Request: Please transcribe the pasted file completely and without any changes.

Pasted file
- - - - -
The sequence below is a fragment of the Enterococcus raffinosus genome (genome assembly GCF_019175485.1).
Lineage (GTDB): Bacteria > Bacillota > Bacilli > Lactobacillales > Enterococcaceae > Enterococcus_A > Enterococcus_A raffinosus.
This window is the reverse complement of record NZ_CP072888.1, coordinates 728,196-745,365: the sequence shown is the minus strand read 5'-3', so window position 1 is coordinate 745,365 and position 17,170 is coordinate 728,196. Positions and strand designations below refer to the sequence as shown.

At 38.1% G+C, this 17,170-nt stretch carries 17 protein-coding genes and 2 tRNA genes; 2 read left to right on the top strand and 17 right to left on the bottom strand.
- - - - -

The sequence below is a fragment of the Enterococcus raffinosus genome (genome assembly GCF_019175485.1).
Lineage (GTDB): Bacteria > Bacillota > Bacilli > Lactobacillales > Enterococcaceae > Enterococcus_A > Enterococcus_A raffinosus.
This window is the reverse complement of record NZ_CP072888.1, coordinates 728,196-745,365: the sequence shown is the minus strand read 5'-3', so window position 1 is coordinate 745,365 and position 17,170 is coordinate 728,196. Positions and strand designations below refer to the sequence as shown.

At 38.1% G+C, this 17,170-nt stretch carries 17 protein-coding genes and 2 tRNA genes; 2 read left to right on the top strand and 17 right to left on the bottom strand.